We need to make sense of the senseless violence that breaks out in this time of the year, says Thomas Crowley.The summer is here in Delhi, which can only mean one thing: a marked increase in senseless violence. An article in The Times of India, published on May 11, reported that there have been ten recent incidents of road rage ending in “gruesome murders or victims being brutally beaten up.” The case that generated the most media attention was the murder of a 42-year-old Delhi Transport Corporation (DTC) bus driver, who was beaten to death by a 19-year-old student, whose mother allegedly cheered him on. The mother-son duo had been riding on a two-wheeler that the bus had hit, throwing the mother to the ground. The mother emerged from the accident with a few scrapes and bruises, but the bus driver paid for it with his life.
Some bloggers have mocked attempts to tie the increasing violence to rising temperatures, while offering even more implausible explanations: the persistence of a feudal mindset, or a lack of CCTV cameras. But it turns out that several scientific studies have backed up the intuitive claim that, as temperatures increase, tempers flare. (This also accords with the everyday language we use to describe anger: things are heating up, he’s hot-headed.) A psychology professor named Craig Anderson has crunched the numbers and reached the simple conclusion that “uncomfortably hot temperatures increase irritability, which in turn increases aggressive behavior, including violent crime.” A later study made an even more sweeping claim: that this connection between extreme weather and conflict was true across societies and throughout history, from the Akkadian Empire in 2000 BC to the road rage cases of the present day.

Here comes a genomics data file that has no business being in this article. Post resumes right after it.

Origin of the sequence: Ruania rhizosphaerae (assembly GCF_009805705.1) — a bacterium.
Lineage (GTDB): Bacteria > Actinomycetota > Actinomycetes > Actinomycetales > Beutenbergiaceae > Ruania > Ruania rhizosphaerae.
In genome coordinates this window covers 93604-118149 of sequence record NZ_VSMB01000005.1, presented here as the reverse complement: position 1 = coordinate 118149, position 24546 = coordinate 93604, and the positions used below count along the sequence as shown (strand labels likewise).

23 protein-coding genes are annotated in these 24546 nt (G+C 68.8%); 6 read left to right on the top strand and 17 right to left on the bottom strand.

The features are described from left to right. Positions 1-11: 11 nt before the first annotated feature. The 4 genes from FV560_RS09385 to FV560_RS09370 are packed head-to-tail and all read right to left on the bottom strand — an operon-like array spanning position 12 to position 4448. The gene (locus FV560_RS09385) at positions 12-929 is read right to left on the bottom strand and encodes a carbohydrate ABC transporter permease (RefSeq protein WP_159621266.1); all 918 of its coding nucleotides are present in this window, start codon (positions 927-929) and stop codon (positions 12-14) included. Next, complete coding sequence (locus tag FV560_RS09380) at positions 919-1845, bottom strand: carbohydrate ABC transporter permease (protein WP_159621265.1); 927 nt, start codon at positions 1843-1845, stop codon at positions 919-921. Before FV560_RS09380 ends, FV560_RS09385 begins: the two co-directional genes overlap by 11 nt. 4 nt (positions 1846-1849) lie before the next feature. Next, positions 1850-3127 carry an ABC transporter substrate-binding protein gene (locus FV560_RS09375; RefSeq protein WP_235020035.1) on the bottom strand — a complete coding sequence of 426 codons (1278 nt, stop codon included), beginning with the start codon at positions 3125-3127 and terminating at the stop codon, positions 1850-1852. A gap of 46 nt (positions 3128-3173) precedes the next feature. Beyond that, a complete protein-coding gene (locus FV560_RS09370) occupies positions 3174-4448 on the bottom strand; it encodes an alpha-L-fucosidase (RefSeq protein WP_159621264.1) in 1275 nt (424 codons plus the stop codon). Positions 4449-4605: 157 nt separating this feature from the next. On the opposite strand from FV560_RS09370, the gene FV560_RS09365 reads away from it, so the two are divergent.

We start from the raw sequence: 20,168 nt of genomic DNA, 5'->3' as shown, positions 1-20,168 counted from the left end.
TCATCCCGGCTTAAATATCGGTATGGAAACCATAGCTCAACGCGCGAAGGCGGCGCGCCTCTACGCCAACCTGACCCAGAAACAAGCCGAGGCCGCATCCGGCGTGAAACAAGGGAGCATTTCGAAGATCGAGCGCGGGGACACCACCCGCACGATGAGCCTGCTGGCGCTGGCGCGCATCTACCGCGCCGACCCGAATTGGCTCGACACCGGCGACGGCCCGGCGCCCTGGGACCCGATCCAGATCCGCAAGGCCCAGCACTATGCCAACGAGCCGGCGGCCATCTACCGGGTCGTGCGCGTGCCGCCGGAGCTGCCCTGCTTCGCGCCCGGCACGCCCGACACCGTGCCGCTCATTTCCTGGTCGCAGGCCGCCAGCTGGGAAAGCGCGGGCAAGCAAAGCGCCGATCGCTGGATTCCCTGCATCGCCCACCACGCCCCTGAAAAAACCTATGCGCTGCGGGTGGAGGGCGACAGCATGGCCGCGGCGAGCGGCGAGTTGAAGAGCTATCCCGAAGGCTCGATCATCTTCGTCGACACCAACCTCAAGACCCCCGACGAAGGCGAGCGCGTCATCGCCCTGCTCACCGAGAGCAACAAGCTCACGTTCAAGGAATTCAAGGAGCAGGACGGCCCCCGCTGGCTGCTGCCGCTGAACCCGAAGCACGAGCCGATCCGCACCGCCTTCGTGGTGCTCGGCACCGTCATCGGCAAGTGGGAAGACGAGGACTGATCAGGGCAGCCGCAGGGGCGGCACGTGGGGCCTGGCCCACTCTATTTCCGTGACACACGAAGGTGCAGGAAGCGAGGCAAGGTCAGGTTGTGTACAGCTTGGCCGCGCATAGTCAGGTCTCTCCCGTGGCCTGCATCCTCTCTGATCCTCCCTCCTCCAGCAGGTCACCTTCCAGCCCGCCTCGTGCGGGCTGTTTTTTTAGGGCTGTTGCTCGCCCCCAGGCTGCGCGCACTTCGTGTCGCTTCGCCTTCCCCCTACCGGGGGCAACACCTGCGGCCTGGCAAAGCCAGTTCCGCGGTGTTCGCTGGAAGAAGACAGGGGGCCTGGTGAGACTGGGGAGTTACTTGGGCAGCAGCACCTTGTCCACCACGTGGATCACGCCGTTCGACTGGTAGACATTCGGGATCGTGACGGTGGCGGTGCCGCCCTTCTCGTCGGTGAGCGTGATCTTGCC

The common sense (and now scientifically-backed) connection of physical heat and emotional heat provides the guiding metaphor for the 1989 American film Do the Right Thing. Returning to this film, twenty-six years after its release, may provide some insight into the violence that plagues Delhi every summer, as well as the fault-lines that continue to divide America society.
The similarity with recent events at Baltimore is less due to Lee’s prophetic power and more due to the depressing persistence of racial inequality, institutionalised violence and socio-economic segregation in the United States.
Directed and written by the noted African-American auteur Spike Lee, the film traces the hottest day of the summer as it unfolds in one neighbourhood in New York. In the beginning of the film, a radio DJ announces, “I have today’s forecast for you: hot!” The early dialogue of the film is peppered with references to the heat, and, visually, the film drips with sweat—the head cameraman lit a butane lighter under the lens for many shots. As the day goes on, tensions build, largely between the different communities in the neighbourhood, particularly between the African-Americans who comprise a majority in the neighbourhood and an Italian-American family that runs a popular pizzeria. The movie famously ends with the tensions exploding into racial violence; the police kill an African-American youth and the crowd responds with arson and looting.